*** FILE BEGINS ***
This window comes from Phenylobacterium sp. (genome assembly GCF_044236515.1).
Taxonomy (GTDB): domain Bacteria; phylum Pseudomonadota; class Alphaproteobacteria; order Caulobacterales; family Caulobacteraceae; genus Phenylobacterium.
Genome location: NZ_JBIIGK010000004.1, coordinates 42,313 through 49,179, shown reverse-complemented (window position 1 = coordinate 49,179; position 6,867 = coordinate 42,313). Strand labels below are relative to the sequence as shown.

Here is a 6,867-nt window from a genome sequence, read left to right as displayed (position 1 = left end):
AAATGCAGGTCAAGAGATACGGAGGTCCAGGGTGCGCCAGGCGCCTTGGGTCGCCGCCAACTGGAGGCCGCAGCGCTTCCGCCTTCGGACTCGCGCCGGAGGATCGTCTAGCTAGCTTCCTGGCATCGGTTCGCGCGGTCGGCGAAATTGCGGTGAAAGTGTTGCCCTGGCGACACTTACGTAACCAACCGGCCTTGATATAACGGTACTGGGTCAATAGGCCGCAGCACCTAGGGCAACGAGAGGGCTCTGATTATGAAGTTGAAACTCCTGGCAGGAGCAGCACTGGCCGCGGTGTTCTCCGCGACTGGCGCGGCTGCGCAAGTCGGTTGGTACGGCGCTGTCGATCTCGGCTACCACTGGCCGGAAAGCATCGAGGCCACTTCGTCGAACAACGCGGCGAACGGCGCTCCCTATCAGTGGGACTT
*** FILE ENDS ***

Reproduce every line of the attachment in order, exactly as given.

This window comes from Phenylobacterium sp. (genome assembly GCF_044236515.1).
Taxonomy (GTDB): domain Bacteria; phylum Pseudomonadota; class Alphaproteobacteria; order Caulobacterales; family Caulobacteraceae; genus Phenylobacterium.
Genome location: NZ_JBIIGK010000004.1, coordinates 42,313 through 49,179, shown reverse-complemented (window position 1 = coordinate 49,179; position 6,867 = coordinate 42,313). Strand labels below are relative to the sequence as shown.

Here is a 6,867-nt window from a genome sequence, read left to right as displayed (position 1 = left end):
AAATGCAGGTCAAGAGATACGGAGGTCCAGGGTGCGCCAGGCGCCTTGGGTCGCCGCCAACTGGAGGCCGCAGCGCTTCCGCCTTCGGACTCGCGCCGGAGGATCGTCTAGCTAGCTTCCTGGCATCGGTTCGCGCGGTCGGCGAAATTGCGGTGAAAGTGTTGCCCTGGCGACACTTACGTAACCAACCGGCCTTGATATAACGGTACTGGGTCAATAGGCCGCAGCACCTAGGGCAACGAGAGGGCTCTGATTATGAAGTTGAAACTCCTGGCAGGAGCAGCACTGGCCGCGGTGTTCTCCGCGACTGGCGCGGCTGCGCAAGTCGGTTGGTACGGCGCTGTCGATCTCGGCTACCACTGGCCGGAAAGCATCGAGGCCACTTCGTCGAACAACGCGGCGAACGGCGCTCCCTATCAGTGGGACTT